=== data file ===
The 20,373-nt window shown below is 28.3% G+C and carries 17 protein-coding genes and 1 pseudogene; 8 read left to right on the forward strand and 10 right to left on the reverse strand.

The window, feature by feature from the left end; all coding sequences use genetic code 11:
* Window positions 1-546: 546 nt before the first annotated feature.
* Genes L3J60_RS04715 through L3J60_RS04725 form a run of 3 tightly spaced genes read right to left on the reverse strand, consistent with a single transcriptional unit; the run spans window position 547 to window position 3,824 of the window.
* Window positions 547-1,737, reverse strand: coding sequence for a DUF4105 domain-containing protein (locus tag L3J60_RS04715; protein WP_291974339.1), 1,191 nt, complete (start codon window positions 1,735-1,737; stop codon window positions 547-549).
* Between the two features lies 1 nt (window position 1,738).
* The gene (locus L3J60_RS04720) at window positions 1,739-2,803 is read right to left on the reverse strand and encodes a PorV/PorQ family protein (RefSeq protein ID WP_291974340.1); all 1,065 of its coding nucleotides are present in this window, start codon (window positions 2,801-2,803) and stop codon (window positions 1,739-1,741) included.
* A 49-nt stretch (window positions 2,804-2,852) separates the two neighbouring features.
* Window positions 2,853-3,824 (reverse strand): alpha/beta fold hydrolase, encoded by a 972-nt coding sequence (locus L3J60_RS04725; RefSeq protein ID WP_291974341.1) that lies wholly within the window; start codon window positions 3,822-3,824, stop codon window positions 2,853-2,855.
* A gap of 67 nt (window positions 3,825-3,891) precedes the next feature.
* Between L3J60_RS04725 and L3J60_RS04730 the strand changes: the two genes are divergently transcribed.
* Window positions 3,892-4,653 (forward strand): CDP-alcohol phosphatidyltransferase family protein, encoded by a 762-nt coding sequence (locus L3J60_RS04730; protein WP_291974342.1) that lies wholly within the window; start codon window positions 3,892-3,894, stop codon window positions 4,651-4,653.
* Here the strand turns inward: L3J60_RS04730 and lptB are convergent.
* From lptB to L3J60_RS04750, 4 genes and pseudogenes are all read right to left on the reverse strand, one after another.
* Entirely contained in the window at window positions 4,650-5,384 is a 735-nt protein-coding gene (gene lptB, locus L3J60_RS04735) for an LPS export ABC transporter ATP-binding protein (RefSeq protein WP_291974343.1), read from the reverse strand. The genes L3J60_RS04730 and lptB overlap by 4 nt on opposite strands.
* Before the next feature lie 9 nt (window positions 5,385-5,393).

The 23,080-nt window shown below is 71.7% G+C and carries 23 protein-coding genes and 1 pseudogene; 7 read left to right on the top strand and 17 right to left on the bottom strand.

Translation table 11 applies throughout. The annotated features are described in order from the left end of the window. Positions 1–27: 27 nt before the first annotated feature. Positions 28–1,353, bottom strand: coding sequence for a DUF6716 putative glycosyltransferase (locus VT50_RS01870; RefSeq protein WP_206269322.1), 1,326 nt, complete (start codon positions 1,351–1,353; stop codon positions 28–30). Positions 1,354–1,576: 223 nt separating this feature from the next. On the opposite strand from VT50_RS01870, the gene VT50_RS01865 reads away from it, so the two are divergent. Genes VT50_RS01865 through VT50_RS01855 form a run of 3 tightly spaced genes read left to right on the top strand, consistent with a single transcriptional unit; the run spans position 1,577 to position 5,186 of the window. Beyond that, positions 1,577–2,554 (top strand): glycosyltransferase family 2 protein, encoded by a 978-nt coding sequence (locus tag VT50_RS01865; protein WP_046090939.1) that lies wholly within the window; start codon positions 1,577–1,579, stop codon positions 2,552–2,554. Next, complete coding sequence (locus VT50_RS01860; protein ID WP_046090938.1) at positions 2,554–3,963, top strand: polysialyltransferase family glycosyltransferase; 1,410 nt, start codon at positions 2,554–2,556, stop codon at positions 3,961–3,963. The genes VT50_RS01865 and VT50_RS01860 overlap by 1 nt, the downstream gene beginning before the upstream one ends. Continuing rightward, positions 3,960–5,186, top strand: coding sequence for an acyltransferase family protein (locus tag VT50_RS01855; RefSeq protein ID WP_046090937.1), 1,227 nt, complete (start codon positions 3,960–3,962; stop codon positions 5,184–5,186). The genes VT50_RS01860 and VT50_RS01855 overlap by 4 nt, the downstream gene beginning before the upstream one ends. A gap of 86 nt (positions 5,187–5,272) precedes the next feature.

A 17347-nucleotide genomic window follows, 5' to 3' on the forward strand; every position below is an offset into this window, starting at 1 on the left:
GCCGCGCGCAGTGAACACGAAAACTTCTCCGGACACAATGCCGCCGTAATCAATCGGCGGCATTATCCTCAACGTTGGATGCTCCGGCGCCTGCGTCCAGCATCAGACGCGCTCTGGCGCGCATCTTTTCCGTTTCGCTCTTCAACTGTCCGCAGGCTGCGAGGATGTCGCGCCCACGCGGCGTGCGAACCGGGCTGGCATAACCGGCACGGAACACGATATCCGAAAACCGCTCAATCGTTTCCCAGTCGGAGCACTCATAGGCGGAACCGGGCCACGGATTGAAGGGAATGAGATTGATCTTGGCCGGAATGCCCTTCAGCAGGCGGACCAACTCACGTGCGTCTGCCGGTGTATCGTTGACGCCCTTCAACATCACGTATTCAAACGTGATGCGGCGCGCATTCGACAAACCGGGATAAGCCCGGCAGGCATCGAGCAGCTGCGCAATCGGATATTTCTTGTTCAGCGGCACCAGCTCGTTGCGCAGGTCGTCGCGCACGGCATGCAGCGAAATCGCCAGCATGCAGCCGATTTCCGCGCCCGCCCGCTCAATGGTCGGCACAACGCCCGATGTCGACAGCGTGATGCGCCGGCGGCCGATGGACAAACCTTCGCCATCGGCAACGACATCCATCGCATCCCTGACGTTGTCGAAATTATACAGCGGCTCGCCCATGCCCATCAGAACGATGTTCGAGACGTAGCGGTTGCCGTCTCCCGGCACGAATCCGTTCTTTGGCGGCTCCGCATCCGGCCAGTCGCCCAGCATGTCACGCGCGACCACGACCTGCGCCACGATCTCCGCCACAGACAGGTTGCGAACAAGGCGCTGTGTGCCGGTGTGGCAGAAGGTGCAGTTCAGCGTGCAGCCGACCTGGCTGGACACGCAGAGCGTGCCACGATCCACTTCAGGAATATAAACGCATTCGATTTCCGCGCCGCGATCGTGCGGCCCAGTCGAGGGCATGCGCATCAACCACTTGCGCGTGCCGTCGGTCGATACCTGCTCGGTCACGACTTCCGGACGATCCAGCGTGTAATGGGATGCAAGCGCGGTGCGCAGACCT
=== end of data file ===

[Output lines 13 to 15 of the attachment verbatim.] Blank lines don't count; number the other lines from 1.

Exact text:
* Here the strand turns inward: L3J60_RS04730 and lptB are convergent.
* From lptB to L3J60_RS04750, 4 genes and pseudogenes are all read right to left on the reverse strand, one after another.
* Entirely contained in the window at window positions 4,650-5,384 is a 735-nt protein-coding gene (gene lptB, locus L3J60_RS04735) for an LPS export ABC transporter ATP-binding protein (RefSeq protein WP_291974343.1), read from the reverse strand. The genes L3J60_RS04730 and lptB overlap by 4 nt on opposite strands.